Powerboat P1 is the fastest growing marine motorsport series in the world and has a long term commitment to growing and developing the sport of power boating at all levels. The Powerboat P1 team works closely with the sportï¿½s governing bodies, the UIM, APBA and the IJSBA. P1 has delivered more than 85 world championship events in over twelve different countries for more than a decade.
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As the 222 team make the trek north to Michigan City, which marks the halfway mark in the Class 1 calendar, they reflect on the year so far and how they’re sitting in the Championships. We take a moment to chat to crew chief of the team and world-renowned racer in his own right, Peter “Muddy” McGrath about the Michigan City race and his thoughts on the teams’ chances to take out the Championship.
We’ve had a little bit of a tough start, but really, the boat has performed well given it was parked up for 2 years without being touched. It’s always hard when you’re based in another country and you’re trying to run a boat in a competition from the other side of the world. We fly into the US about 1-2 weeks prior to each race and then spend a week after the race doing mechanical checks before heading home to Australia. The first race in Cocoa Beach we had a great start, but we had a mechanical failure a few laps from the finish, which ended the race for us. It’s a long way to come not to finish a race!! Once we got back to the workshop it was a scramble to arrange the gear to be fixed, then we had to leave them with it, fly home and then we flew back and scrambled to rebuild before heading off to the next race. So it’s difficult and not always easy but we make it work and we’ve built a good network of suppliers in Florida, so that certainly helps.
The Michigan City race is a little different to what we normally do - firstly it’s a lake, but it’s also freshwater, so we sit lower in the water than we would in saltwater. Conditions wise, our boat is ideal in rougher weather, so we always like a bit of chop on the water. It’s funny, because most people when they see it’s rough always say ‘conditions will be tough out there, I bet you guys wish it was nice and smooth’, but the reality is that we like it rougher. In 2019 we had a little chop on the day, so it wasn’t too bad - because it’s freshwater, the chop gives us some air under the boat and it doesn’t suck to the water, so we tend to be a little quicker. In a perfect world if we could order the conditions this Sunday, we’d have a strong wind come in it’ll be a nice rough day on the water. But whatever the conditions, we adapt and change our set up to suit, so let’s see what the day brings.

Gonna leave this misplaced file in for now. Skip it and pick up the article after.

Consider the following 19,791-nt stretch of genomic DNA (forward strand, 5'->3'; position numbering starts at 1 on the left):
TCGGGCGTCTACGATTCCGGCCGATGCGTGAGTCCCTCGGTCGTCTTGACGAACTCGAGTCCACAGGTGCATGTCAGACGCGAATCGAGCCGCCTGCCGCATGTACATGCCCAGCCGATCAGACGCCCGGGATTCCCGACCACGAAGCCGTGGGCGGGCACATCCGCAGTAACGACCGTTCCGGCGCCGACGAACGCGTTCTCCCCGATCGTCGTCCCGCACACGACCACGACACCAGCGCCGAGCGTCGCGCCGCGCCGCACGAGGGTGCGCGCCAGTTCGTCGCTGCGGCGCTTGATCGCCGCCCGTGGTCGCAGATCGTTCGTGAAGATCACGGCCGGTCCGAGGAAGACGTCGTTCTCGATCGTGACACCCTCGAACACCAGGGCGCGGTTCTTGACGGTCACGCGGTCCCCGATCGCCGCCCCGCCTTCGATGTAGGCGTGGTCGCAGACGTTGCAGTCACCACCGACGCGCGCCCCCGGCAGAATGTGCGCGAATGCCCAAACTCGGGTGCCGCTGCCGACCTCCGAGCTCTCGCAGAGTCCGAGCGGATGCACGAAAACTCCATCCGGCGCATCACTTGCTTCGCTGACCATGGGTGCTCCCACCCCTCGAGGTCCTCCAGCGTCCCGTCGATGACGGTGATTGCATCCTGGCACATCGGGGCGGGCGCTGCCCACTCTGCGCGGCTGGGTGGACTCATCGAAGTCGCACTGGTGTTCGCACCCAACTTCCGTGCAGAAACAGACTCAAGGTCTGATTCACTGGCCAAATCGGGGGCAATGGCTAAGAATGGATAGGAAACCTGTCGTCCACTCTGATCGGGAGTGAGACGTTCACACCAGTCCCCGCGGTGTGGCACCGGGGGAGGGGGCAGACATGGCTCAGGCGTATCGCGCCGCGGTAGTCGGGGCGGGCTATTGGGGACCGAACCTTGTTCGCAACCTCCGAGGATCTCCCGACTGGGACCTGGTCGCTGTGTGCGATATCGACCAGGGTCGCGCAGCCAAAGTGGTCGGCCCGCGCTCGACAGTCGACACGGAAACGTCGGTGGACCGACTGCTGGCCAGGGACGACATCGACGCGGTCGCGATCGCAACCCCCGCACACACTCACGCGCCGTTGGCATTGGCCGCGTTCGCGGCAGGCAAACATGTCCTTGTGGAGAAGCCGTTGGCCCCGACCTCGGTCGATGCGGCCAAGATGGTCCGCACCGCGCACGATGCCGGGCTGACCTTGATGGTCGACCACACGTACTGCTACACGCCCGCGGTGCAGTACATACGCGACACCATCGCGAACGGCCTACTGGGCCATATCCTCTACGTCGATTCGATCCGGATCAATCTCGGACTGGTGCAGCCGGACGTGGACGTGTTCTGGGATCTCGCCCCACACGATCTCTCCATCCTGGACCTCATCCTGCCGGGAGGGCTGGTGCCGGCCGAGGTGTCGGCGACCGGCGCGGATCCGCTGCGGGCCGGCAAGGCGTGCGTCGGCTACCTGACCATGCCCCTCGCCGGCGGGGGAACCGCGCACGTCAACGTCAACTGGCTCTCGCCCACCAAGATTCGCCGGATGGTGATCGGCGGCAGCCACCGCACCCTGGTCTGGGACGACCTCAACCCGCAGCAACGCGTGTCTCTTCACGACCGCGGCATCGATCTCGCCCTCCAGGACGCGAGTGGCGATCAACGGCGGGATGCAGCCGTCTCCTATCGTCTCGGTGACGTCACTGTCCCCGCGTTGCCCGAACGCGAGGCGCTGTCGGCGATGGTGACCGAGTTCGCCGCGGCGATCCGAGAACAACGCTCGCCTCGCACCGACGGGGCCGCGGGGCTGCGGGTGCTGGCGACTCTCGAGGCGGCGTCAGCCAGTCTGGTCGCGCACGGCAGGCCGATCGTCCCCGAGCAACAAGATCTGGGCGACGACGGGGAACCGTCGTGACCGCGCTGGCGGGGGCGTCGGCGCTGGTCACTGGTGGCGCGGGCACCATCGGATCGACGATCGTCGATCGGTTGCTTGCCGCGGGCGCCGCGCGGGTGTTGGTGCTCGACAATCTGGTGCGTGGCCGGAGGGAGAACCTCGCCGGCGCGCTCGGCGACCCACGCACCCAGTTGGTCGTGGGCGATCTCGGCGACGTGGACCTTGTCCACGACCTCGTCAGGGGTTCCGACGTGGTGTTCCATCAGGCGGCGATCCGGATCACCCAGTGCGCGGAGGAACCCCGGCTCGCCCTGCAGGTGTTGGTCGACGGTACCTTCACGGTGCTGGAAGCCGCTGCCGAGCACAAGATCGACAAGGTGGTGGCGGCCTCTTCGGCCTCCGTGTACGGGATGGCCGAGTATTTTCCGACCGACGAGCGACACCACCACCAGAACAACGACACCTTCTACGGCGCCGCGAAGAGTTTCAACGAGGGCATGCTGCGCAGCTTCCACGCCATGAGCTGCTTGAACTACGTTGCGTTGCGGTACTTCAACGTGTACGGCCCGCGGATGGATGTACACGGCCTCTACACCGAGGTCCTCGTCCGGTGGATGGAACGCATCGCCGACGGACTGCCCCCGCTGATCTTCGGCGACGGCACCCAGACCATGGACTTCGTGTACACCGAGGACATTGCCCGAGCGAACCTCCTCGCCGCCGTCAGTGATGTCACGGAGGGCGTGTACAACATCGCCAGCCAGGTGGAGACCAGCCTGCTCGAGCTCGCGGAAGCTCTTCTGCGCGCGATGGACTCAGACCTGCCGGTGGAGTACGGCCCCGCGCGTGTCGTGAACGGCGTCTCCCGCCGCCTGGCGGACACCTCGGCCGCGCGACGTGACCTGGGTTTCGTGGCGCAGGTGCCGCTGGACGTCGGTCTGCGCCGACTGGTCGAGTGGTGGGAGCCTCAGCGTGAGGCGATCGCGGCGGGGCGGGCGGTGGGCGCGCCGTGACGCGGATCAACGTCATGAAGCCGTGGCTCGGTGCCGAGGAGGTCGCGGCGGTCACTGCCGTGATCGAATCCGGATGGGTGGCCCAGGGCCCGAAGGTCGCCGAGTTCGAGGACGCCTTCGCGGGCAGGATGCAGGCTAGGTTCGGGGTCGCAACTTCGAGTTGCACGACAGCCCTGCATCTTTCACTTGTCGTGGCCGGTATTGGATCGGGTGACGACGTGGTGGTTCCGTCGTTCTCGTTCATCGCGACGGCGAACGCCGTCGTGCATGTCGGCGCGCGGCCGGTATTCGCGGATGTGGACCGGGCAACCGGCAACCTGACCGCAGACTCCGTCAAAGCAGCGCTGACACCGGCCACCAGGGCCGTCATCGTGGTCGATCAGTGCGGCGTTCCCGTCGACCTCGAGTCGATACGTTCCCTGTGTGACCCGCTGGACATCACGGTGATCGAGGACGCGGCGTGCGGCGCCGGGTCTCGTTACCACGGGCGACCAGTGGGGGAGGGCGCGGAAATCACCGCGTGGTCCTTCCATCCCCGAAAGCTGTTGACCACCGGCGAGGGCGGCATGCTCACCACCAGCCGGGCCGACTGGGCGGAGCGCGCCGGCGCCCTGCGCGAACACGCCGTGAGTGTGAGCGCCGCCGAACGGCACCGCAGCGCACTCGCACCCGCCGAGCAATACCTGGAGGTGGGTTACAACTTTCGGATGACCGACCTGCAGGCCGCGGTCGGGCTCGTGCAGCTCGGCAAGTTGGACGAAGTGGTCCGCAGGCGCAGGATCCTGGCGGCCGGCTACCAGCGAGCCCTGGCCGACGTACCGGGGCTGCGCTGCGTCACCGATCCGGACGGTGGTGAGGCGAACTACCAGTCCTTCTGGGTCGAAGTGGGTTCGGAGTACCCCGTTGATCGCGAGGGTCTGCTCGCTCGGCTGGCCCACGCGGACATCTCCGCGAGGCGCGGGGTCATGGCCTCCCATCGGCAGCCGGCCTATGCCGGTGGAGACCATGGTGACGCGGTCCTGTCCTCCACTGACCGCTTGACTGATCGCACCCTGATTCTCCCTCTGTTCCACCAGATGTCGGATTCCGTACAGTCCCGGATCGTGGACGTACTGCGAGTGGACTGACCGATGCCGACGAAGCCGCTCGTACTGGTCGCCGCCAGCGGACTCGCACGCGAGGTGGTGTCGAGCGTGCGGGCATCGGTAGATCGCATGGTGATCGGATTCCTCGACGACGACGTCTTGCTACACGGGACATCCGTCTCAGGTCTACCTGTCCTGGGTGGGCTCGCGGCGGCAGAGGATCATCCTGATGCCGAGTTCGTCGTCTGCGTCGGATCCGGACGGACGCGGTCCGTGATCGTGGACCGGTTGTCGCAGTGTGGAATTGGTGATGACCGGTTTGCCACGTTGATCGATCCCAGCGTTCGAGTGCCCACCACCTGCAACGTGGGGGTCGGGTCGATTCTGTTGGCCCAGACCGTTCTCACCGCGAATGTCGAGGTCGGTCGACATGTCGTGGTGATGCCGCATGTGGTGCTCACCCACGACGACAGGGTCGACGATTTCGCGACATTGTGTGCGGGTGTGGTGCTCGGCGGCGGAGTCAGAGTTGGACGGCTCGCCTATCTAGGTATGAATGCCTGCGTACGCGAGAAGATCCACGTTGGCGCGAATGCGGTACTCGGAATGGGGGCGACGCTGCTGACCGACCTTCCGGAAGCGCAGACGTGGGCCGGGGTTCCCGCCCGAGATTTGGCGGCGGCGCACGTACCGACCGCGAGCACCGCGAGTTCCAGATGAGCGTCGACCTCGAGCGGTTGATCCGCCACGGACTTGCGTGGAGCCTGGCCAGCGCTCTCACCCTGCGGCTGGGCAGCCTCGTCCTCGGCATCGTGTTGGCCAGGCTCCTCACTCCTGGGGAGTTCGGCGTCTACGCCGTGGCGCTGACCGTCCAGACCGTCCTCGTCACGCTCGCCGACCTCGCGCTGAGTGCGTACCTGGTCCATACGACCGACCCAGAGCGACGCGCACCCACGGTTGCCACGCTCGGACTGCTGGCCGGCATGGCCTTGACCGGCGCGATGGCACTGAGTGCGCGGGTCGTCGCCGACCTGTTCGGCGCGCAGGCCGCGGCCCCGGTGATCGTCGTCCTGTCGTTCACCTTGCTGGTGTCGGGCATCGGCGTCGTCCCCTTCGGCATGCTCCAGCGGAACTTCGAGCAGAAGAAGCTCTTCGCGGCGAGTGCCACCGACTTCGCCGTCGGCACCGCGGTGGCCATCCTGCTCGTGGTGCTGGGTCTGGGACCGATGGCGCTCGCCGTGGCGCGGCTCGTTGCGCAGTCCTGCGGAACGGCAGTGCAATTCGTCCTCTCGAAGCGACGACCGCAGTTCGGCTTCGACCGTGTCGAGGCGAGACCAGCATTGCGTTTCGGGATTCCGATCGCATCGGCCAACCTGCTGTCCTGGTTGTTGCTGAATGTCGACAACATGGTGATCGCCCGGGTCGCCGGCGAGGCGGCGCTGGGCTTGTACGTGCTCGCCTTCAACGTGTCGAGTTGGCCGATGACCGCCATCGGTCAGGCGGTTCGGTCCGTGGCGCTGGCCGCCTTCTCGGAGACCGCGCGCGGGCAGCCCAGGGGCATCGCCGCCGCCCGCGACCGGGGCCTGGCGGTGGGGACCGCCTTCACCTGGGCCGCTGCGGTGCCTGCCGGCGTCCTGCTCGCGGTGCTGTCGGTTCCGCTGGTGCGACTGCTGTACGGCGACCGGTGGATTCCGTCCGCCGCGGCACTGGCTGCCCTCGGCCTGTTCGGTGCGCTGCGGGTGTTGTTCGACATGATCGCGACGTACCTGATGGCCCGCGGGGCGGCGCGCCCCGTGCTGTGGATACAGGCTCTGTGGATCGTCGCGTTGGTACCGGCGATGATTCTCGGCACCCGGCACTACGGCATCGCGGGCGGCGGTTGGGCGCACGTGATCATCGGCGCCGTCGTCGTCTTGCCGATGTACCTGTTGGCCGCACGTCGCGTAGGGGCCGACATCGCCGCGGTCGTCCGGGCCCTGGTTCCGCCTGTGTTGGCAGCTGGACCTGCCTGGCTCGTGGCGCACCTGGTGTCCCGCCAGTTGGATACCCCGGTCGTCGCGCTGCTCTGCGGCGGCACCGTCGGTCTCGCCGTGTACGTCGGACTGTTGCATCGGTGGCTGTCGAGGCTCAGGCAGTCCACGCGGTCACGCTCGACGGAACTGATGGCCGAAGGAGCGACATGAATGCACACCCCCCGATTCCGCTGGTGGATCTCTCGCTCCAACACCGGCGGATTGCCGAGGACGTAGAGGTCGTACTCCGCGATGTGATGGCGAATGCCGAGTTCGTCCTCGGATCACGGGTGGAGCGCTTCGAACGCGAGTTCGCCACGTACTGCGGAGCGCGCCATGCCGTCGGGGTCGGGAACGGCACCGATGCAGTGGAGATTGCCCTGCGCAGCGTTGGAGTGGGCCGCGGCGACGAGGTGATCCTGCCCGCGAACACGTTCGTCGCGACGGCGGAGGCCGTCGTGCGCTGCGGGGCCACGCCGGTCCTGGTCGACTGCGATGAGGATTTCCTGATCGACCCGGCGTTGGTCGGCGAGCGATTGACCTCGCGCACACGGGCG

We certainly had a strong end to the year in 2019 and we felt we were competitive in the latter races, so going into 2020, we were going to build on that momentum. Of course in 2020, the whole world came to a halt and we were grounded in Australia. With the gear left standing for 2 years without any attention, we’ve had some gremlins pop up in the boat and it cost us the win in Cocoa Beach. But we’re starting to build that momentum again, but racing is certainly unpredictable, so anything can happen. At this stage, we have as good a chance as any of the teams to take out the Class 1 Championship - we’re all competitive, so it’s shaping up to be a good year here in the US.
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222 Offshore: RonnyMac.com
Rest: EMB Photographics